Which sort of maybe leads into some practical tips that I can give regarding practice. So if you are a beginner – or if you’re not a beginner. If you’re any level, really – the bottom line is if you want to improve on the ʻukulele, you have to practice. Period. End of story. There’s just no debating that unless you’re, like, an idiot-savant kind of person who’s just naturally gifted and brilliant at music or at the ʻukulele. And certainly I have I have run into a couple people who are like that and it’s just it blows me away every time, and it’s so amazing to see, but the other 99.9% of us have to practice. And a lot of times, practicing itself kind of has a negative stigma because it’s boring, and it’s boring, and it’s boring, right? But it doesn’t have to be and it shouldn’t be. Especially since it’s so important to the outcome of our musicality and of our playing. So when you practice, it’s really good to sit down and kind of have set the intention of the practice time, like, I’m not much of a routine guy so I don’t like sit down and practice, like, “At one o’clock every day I’m going to practice for an hour,” or anything like that. I’m pretty pretty loosey-goosey about it, but I know some people do benefit from that. But what is useful is sitting down and knowing that, okay, whatever time of day it is, this is practice time and for the next 15 minutes or half an hour or an hour, I’m gonna sit here and I’m going to intentionally work on stuff because that’s that’s where you separate practice from playing. And playing is vitally important too. That’s where we kind of get to sandbox the stuff we’re working on and apply it musically, say, like strumming through some songs that you know or picking something that you’re just kind of improvising. These are really important things that you also need to work on. Because you need to remember your songs or practice performing your songs or whatever the kind of end-goal application would be, but it’s not necessarily practice where you’re sitting and working specifically through a skill. And so if you approach a session as a specific practice session as opposed to, “Oh, I’m just jamming, I’m just playing some of my favorite songs,” you can be much more efficient with your time in that 15 minutes or half an hour or hour that you sit down to work on it with.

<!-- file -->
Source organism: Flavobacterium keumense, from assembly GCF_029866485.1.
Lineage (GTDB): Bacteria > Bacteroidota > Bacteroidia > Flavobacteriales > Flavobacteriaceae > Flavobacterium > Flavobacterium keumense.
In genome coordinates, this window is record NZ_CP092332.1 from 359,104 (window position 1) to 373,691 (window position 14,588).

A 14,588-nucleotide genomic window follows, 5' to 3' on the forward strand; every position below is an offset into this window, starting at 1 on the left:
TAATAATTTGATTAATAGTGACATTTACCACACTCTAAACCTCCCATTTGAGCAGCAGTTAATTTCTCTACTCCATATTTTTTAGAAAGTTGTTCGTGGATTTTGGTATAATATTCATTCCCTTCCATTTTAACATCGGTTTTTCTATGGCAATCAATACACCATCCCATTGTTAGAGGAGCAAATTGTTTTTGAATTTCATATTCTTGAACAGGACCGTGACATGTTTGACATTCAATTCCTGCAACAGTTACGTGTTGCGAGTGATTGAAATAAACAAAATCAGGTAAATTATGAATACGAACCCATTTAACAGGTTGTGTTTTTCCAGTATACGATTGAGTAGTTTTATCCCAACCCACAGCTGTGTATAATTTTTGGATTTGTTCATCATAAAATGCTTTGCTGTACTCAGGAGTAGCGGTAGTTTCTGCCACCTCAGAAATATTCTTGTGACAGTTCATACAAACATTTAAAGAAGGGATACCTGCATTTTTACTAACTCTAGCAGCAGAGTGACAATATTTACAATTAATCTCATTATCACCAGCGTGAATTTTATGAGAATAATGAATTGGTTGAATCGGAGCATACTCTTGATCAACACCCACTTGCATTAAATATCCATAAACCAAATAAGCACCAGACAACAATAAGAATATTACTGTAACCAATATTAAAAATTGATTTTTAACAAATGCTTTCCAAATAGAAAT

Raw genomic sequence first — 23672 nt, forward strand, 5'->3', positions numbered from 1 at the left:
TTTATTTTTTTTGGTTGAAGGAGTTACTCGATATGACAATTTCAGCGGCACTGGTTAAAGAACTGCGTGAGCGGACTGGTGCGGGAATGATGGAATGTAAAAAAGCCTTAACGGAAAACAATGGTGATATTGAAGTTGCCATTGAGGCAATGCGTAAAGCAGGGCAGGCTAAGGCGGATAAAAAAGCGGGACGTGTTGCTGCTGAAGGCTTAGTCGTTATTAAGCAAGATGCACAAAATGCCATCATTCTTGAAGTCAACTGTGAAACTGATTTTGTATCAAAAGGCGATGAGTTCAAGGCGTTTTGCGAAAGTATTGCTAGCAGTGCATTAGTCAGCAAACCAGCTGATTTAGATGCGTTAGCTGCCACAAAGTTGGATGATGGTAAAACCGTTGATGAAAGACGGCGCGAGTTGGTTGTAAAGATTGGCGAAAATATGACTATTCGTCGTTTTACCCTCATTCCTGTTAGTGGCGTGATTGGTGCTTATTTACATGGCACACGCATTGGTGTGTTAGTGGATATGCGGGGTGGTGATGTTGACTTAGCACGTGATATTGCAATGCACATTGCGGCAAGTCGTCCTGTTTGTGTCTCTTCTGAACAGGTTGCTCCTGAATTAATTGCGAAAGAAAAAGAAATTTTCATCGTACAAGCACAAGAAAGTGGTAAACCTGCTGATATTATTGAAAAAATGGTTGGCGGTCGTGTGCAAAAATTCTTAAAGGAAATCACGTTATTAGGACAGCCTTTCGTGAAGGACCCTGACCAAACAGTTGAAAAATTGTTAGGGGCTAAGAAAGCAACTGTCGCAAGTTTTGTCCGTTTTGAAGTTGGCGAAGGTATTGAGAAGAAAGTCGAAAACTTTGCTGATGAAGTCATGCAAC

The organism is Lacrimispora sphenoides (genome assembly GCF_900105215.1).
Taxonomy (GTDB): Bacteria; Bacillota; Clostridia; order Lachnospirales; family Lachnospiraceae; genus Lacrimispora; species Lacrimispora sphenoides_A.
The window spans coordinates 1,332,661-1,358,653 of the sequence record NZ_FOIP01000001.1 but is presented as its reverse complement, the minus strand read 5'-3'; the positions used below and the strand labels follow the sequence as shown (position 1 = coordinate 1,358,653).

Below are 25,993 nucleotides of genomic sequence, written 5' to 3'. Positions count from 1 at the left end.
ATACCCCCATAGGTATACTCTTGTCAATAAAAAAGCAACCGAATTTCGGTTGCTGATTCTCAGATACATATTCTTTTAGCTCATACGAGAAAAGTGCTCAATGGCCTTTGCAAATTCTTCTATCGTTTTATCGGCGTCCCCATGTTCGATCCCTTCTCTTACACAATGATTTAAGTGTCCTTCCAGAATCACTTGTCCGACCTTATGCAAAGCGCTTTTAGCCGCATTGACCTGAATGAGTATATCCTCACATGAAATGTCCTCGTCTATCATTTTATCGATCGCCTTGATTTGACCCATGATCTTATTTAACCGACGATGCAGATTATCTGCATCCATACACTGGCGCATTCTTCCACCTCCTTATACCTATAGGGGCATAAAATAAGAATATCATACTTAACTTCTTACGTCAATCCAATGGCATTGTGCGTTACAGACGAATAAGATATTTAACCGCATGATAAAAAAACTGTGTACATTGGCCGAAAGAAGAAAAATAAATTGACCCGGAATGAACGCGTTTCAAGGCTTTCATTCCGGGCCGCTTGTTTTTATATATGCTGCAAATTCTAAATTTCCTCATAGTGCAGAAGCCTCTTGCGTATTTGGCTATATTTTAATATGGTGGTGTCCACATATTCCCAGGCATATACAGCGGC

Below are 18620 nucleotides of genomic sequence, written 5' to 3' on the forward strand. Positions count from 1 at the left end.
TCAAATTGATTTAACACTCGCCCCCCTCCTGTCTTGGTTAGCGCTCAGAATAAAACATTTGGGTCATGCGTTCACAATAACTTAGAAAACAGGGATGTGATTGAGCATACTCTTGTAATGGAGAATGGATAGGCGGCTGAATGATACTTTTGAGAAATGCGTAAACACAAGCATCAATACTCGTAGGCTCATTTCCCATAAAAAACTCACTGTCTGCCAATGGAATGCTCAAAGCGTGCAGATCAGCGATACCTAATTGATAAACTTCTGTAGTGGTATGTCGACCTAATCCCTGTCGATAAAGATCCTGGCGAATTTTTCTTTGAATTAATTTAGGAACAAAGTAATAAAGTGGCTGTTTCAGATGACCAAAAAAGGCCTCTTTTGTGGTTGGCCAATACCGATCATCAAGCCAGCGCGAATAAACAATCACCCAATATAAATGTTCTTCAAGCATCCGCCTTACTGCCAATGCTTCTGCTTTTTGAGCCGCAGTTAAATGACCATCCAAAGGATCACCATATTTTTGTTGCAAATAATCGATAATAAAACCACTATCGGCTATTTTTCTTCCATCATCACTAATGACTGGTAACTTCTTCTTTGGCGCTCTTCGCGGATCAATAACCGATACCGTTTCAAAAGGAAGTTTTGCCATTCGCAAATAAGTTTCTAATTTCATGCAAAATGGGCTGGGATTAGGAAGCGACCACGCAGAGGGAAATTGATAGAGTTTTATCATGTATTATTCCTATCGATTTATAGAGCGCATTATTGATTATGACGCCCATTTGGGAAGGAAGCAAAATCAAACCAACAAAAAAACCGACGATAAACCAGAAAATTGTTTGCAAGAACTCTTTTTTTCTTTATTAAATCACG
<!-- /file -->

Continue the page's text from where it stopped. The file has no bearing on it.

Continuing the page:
So in that time, you want to kind of give yourself a few things that you’re going to work on and know know exactly what you’re going to do in that time. Lots of people have like a folder of stuff that they want to practice or they’re working through a book. There are lots of different ways to organize yourself. Anything you do, if you do it intentionally and you practice it well is going to help your playing, but in the big picture, a lot of times it is useful to have, like, maybe one practice session you practice scales and you practice sequencing scales, and in another practice session you work on changing chords or learning new progressions, or working your way through “How can I take this song that I already know and add substitutions to it?” Those are just just some random examples, but by having very different kinds of things that you work on at different times, you’ll be getting the full spectrum of music in your practice sessions as opposed to spending like a whole month working on picking a song where that’s all you’re doing. Which is good, because you’ll learn the song really well, but if you don’t have a background in some of the other things, you’ll be missing out on that as well. So you kind of want to have a well-rounded practice routine and it doesn’t necessarily mean that you do everything every single day, but if you’ve done two or three practice sessions and you haven’t even touched a chord, you know, maybe it’s time to sit down and spend some time working on some progressions or learning some some swing vamps or something along those lines. And vice versa, if all you’re doing is learning a strumming song or really drilling your chord changes between C and G7, maybe it’s time you pick up a C scale and you sit and you drill that for 15 minutes.